By looking at the image by Seiki, I would like to fold in another concept to complicate the idea of Japanese influence on Impressionism. This other concept is Orientalism. This is by no means a simple concept, and to unpack it would require much more than I will ever touch upon. To get the full picture, one must read the disciplines founding father, Edward Said. Nonetheless, Orientalism, very basically, is the study of how the West viewed, and came to understand the East. The West however can never fully understand the East because they are understanding the Eastern culture through Western standards, a set of standards that does not match Eastern culture. Therefore, any conclusions made based on these standards are null and void. When I first viewed the Seiki piece, my initial reaction was “Wow, that looks so Western.” The fact that the women were nude, that the bodies themselves seem to be more solid and stocky then what is usually portrayed in Japanese prints at the time, and the simple fact that it was painted in oil made this image feel Western. Looking at a few examples of 19th century Japanese figurative art at the time (below), one may question, how did Seiki produce a visual image so radically different from that which was the norm? During this time, the West was a global power, one that warranted competition. The East wanted to be able to compete with them. One way in which they could do this was through the way they envisioned and presented themselves through their art. While Seiki honored the Japanese visual tradition in her choice to include a vacant background, a series-like composition and inner processes (sentiment, for example, is something very personal), she also utilized Western techniques to prove her cultures similar strength to the West. It seems as though she is saying that the Japanese could be as physically solid as the West, and sophisticated enough to realistically portray the nude, the Western-accepted pinnacle of artistic ability.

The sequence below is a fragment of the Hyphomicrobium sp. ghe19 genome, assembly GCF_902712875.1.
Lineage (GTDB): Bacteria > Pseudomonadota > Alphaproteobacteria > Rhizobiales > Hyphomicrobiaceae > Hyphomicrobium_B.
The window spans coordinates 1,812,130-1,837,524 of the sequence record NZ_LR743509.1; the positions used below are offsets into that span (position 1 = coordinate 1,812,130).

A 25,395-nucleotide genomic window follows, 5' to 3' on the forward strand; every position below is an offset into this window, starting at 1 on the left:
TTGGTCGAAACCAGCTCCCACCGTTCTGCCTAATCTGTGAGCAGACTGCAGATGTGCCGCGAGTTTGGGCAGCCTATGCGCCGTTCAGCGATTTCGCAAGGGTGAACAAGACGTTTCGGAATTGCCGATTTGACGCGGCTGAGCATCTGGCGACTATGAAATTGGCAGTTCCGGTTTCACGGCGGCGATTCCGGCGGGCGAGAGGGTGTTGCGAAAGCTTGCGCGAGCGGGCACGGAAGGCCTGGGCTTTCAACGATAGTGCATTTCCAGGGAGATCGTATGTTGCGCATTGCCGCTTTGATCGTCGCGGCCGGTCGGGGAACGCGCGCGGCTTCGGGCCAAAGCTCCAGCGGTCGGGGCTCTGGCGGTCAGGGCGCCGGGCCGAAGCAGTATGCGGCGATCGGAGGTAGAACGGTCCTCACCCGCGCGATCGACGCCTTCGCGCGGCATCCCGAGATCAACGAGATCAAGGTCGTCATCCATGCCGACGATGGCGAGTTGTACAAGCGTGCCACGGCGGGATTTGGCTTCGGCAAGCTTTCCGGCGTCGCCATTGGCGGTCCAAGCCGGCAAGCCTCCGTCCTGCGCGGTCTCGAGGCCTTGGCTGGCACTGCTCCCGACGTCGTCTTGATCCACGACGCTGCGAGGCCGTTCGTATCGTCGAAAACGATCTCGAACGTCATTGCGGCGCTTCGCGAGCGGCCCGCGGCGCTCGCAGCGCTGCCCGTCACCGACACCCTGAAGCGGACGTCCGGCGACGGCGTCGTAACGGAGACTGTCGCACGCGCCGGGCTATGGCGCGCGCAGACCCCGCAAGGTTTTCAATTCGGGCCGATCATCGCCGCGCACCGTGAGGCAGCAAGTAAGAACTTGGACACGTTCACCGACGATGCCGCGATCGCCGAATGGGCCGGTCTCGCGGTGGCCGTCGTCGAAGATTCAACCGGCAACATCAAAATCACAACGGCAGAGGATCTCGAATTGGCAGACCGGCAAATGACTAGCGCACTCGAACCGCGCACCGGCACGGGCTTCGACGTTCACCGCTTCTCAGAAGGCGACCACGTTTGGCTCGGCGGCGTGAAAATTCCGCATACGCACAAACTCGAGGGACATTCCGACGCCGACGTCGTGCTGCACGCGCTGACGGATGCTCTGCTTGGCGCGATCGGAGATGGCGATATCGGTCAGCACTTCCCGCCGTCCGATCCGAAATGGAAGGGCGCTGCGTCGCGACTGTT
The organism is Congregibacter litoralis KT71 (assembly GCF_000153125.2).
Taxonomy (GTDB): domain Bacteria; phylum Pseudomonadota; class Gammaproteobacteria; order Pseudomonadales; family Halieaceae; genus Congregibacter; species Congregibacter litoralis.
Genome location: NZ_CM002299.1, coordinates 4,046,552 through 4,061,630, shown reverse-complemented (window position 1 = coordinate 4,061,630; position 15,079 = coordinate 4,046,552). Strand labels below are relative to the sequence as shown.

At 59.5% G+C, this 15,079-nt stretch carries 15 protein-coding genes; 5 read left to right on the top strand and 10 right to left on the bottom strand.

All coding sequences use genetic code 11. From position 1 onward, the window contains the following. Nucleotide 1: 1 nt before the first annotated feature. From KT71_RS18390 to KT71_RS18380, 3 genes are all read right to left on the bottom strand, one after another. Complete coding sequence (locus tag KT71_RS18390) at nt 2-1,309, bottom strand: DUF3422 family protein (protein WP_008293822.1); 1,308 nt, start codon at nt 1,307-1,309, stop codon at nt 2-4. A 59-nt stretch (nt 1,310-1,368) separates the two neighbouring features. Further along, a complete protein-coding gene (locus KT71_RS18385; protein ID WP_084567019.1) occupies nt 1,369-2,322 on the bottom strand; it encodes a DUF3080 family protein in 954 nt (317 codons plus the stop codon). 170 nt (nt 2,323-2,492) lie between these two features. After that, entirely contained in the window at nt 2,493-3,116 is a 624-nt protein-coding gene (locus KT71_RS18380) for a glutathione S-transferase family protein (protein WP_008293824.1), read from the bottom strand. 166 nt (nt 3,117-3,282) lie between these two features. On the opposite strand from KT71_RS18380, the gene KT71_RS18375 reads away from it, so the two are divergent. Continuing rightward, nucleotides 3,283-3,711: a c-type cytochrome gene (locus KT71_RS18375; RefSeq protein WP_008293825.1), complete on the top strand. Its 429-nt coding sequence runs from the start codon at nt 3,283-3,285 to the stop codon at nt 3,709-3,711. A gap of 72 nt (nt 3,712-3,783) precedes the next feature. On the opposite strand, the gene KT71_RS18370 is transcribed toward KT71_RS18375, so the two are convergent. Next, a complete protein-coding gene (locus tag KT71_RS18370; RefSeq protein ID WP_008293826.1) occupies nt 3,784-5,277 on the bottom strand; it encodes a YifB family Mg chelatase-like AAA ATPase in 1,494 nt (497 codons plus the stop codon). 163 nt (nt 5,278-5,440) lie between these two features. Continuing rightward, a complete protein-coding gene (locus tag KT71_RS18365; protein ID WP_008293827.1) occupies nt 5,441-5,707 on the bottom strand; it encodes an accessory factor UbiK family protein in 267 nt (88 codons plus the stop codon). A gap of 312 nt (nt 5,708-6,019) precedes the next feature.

This constant back and forth gaze between the East and the West, the West and the East, and its implications for how well each one saw the other, brings me to finally conclude how Japan could have potentially sustained the Impressionist movement. The Impressionists looked to Japan for inspiration, for newness, for something different that could give them a way to experiment with the hectic ideas being produced in a modernizing Europe. Yet, it was this very process of modernization that gave the Europeans Japanese prints (they were transferred via the increasingly wide and open trade routes). Then, these very same routes took the European art to Japan. Japan, seeing the West as ever growing wanted to consume those things that characterized the Western culture. Their interest fueled the economic exchange between the East and the West, and more specifically, was the major source of demand for impressionist images. So ironically enough, the Wests interpretation of the East, however flawed, was their international identity. As they grew to be a world power, their goods were desired by the very cultures they were constantly interpreting. These cultures thus fueled the markets to continue the production and flow of Western images. I suppose it really is true, what goes around comes around.